Tuesday, March 30, 2010

More Art of the Steal Reax

Heather Hope, who has excellent taste (see last bullet point), says, of The Art of the Steal: "I hated this movie and don’t recommend that anyone see it." Why? Because "it’s completely one-sided," an "ill-conceived gem of propaganda."

And Kevin Murphy -- who's a Democratic speechwriter on Capitol Hill -- says the movie "gradually becomes so grossly one-sided in its telling that it skips right over myopic and naive and ends up feeling downright corrupt." The whole thing is worth reading, but some highlights:

"I would also argue there's a world-historical eminent domain question here that should at least be addressed. Albert Barnes may have been a Great Man, but...Mistah Barnes, he dead. ... He's as dead as King Tut, who probably would not have signed off on what Howard Carter et al did to his tomb. ... And, speaking of which, there's a reason why Indiana Jones' usually undisputed refrain is, 'It belongs in a museum!'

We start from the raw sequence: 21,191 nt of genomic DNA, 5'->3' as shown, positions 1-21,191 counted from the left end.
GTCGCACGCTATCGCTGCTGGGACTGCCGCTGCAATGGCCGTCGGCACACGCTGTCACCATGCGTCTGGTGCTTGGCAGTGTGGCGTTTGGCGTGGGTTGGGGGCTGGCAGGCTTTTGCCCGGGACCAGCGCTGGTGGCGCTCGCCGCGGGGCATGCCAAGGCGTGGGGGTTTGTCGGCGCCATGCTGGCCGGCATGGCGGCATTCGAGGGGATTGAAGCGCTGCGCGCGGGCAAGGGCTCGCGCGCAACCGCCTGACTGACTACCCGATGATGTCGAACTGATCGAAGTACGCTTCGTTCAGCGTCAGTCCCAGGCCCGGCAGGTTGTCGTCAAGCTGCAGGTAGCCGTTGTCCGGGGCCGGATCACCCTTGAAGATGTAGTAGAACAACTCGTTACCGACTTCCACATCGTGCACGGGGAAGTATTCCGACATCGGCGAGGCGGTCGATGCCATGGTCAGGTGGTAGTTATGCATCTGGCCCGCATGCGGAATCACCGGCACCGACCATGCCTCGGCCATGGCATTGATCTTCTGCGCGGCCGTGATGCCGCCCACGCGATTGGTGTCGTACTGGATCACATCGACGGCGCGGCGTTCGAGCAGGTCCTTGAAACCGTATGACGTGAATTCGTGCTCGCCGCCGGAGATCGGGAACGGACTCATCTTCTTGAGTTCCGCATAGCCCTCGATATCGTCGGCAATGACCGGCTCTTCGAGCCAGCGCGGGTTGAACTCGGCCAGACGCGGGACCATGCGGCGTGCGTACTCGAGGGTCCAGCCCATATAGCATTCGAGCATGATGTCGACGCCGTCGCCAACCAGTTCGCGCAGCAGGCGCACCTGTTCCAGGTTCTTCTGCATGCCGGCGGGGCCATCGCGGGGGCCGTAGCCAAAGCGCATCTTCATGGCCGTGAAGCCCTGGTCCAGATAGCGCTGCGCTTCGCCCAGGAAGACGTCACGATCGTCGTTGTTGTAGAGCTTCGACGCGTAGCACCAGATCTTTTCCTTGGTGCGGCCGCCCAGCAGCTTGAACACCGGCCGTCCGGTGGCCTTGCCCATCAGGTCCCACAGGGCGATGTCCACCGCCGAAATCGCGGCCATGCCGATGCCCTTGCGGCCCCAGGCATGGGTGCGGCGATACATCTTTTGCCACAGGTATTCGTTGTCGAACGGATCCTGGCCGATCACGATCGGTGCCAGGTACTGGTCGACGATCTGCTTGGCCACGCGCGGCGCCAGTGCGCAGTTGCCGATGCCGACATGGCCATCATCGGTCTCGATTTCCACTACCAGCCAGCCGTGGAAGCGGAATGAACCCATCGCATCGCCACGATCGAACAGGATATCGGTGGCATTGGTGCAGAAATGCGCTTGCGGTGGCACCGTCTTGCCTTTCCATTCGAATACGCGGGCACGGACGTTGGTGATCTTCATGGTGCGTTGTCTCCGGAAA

"You may disagree, of course, and think that Barnes' will should be held inviolate from now until the End of Days -- Ok, that's cool, we disagree. But a good documentary would at least entertain this obvious opposing argument. . . . [I]n its final half-hour or so, Art of the Steal just fulminates and rages, barely making any sense at all. It accuses City officials of enacting an elaborate and corrupt scam on the people, and then depicts County officials, as well as the area's GOP Congressman, as if they're pure art lovers or something. . . .

"[T]he movie generates so much heat in the end that the light is lost. At one point, Governor Ed Rendell says the move of the collection to Philadelphia just seemed like an easy call to him, and after watching this documentary, I didn't see much to disqualify that claim. Other than following verbatim the will of a man with no heirs who's been dead for fifty years, what were the reasons again for keeping the collection in Lower Merion?

"In choosing to be a one-sided screed rather than an in-depth exploration of the subject at hand, Art of the Steal does its very interesting topic no favors."